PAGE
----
Breaking bread: the smoky taste of Nashville, Tennessee
Pitmaster Pat Martin spends his working day barbecuing and his free time grilling — two very different things if you’re in the American South, where cooking is as much about the journey as the destination.
Pat Martin drives like he lives: at about 100mph.
Ironic, then, that he’s a local hero in Nashville for his West Tennessee whole hog barbecue: among the lowest and slowest of techniques, involving a pitmaster patiently sweating it out next to smouldering hickory chips for 24 hours. Some chefs might balk at devoting this much time to a single ingredient. But if there’s one thing I learn from Pat, it’s that Southern cooking is as much about the journey as it is the destination — process and ritual being every bit as important as what ends up on the plate. Even a guy like him, barrelling down life’s fast lane, slows down to make a meal.
He’s a textbook alpha — broad-chested, salt-and-pepper beard, trucker’s cap — but Pat isn’t beyond getting sentimental about food. “When I was little, we’d load up a van with coolers and drive down to the Gulf Coast to meet the shrimp boats,” he bellows over the competing roars of radio and engine, simultaneously fielding phone calls and wrestling the gear stick. “It was a five-, six-hour drive, just to get shrimp. But that was the fun of it — riding down with my dad in a van.”
Little wonder Pat has built a culinary empire, with 10 Martin’s Bar-B-Que Joint restaurants to his name so far, even taking the Tennessee whole hog over state lines to South Carolina, Alabama and Kentucky. But he’s also a keen home cook, hosting backyard cookouts for fellow Nashville chefs. Lately these gatherings have tailed off, as the city’s breakneck growth keeps everyone busy — Nashville is adding residents at twice the national average pace, and business is booming. Tonight, though, I’ll have the honour of attending a now all-too-rare get-together, along with a few core members of the Martin’s Bar-B-Que Joint family.
When catering at home, Pat prefers a quicker method to the one that made his name. But he does have one rule: “If we’re cooking it, we’re grilling it.” That means most of what we’ll be eating will have been touched by smoke, a signature flavour of Southern cuisine.
“You can’t replace the taste of that,” Pat explains. “Smoke, char — it’s very unique.” Getting out the grill to create those flavours is a real event in Southern culture: “Growing up, we grilled every Saturday, methodically building fires from scratch,” he says. “My dad first asked me to start a fire when I was 11 or 12. It was a rite of passage.”
If you were under the impression that the terms ‘barbecuing’ and ‘grilling’ are interchangeable, this would mark you as a hopeless amateur in the South. Nowhere else will you find such fierce distinction between the techniques, probably because they’re so integral to the region’s traditions. Grilling is done quickly, over direct heat at high temperatures, whereas barbecue requires indirect heat — coals are shovelled to one area of the cooker, the meat to another — hence the phrase ‘low and slow’. Barbecue is actually rooted outside the United States, brought over from the Caribbean by Spanish conquistadores and infused with European flavours by settlers in the New World. But it’s the deeply personal customs of the South that bond it so tightly to their culture: whether it’s sitting up with your buddies all night barbecuing a hog or building the perfect fire with your dad.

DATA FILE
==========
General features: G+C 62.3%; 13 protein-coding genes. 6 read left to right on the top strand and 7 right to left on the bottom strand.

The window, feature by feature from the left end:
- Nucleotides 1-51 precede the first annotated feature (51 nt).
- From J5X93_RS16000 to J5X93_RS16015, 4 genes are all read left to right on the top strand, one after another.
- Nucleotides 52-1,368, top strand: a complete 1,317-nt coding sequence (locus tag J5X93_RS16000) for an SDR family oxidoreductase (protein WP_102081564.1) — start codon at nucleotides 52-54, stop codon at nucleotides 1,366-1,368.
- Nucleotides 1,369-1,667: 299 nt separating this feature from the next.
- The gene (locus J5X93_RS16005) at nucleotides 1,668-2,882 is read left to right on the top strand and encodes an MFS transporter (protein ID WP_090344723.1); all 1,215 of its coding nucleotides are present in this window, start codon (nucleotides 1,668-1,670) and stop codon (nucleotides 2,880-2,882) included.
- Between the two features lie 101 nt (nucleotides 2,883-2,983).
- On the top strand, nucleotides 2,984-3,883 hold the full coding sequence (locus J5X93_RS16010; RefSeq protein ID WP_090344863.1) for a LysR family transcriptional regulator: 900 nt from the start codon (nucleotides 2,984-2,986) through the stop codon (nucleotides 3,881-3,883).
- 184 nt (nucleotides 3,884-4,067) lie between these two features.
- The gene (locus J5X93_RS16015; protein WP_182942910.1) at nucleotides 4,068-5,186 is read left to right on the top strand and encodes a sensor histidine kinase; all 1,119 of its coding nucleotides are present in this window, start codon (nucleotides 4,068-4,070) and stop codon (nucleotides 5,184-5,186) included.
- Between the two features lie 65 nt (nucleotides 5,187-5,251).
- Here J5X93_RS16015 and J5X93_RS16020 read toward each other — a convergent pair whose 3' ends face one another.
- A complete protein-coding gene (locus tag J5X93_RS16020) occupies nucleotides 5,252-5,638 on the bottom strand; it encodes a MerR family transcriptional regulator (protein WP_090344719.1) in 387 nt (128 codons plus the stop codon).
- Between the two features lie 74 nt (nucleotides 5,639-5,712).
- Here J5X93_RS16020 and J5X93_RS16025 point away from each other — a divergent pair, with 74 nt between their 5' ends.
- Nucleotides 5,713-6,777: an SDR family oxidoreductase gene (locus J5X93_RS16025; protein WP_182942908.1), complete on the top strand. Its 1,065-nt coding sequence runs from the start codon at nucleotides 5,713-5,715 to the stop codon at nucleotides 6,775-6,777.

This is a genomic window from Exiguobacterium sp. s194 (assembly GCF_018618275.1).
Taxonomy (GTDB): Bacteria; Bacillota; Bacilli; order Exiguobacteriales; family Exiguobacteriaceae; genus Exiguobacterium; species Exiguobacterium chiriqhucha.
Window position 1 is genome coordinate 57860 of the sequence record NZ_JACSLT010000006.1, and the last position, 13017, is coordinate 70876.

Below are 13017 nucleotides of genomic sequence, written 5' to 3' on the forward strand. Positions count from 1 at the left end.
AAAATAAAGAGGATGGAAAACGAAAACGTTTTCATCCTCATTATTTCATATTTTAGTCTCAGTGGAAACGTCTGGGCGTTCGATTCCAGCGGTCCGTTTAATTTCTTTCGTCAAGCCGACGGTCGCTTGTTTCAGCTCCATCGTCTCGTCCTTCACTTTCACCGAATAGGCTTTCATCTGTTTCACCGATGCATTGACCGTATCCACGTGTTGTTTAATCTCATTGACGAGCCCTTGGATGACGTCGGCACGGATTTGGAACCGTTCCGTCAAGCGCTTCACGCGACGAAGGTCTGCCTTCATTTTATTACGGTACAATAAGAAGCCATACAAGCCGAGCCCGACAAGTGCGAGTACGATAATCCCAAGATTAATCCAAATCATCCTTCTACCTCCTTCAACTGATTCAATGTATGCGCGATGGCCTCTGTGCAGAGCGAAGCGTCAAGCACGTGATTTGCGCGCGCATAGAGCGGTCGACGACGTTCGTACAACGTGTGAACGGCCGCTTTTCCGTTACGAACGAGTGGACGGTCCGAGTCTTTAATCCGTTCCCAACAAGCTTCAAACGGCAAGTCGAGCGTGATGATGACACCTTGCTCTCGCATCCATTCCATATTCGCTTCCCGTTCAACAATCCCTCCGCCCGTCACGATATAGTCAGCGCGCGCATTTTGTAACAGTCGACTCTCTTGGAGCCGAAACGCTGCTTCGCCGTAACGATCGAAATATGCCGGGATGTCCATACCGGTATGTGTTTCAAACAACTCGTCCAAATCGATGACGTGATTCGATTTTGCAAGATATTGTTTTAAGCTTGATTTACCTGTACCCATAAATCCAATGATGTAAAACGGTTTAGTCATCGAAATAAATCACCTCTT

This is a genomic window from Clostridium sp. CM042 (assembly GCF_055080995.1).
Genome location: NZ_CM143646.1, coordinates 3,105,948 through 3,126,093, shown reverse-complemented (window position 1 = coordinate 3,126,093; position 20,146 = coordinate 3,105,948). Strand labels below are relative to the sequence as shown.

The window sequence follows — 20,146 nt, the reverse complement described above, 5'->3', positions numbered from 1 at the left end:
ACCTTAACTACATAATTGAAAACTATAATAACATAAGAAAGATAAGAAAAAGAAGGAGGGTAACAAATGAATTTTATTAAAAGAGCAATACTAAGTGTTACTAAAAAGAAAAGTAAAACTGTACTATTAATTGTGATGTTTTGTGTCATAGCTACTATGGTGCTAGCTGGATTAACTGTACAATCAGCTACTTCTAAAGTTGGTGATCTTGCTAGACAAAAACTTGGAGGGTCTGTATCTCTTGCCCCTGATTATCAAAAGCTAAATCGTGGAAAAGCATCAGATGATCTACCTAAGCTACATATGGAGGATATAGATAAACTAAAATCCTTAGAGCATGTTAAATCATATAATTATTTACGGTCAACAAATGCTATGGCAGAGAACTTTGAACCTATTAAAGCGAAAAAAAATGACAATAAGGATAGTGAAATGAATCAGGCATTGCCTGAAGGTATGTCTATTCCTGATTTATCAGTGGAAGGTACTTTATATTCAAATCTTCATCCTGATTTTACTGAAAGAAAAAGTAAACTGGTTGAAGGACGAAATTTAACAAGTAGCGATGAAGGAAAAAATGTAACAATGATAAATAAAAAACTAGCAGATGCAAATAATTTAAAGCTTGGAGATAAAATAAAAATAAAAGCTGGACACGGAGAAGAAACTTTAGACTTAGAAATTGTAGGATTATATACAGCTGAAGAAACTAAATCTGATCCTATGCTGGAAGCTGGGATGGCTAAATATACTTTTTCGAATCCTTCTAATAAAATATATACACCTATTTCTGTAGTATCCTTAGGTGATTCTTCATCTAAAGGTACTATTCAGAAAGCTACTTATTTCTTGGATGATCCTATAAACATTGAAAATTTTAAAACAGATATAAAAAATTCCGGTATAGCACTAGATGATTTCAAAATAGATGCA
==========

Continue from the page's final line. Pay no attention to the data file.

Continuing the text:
When we screech to a halt outside Nashville’s Bare Bones Butcher, my white knuckles turn pink with relief. We’re here because, while grilling is one part of the equation, another, says Pat, is being precise about your ingredients (hence those shrimp road trips). Bare Bones is a whole-animal butcher’s shop that sources from farms within a 30-minute drive, guaranteeing the very freshest meat, which is then broken down by hand within the shop.
Inside, we find butcher Wesley Adams cutting our skirt steak from a steer delivered to him just two hours ago. “That cow was walking around a couple of days ago,” Pat tells me as we watch Wesley working the meat, sweat beading his brow. “You get something from the supermarket, it was slaughtered at least 10 days before, then frozen. The fresher the meat, the fresher the iron, and that lends the flavours.”
When Wesley’s finished, he wraps the steak tightly in brown paper to prevent oxidation, so the ruby-red meat remains in its prime. Ringing up the bill, he tells me that, because skirt steak sits inside the rib plate and gets used a lot, it’s more tender and tastes better. Pat might just add a little salt and oil to the meat tonight, but — in a way that I’ll also come to appreciate is typically Southern — it’s the details that count. He’s chosen the provider, the cut and the butcher with rigour.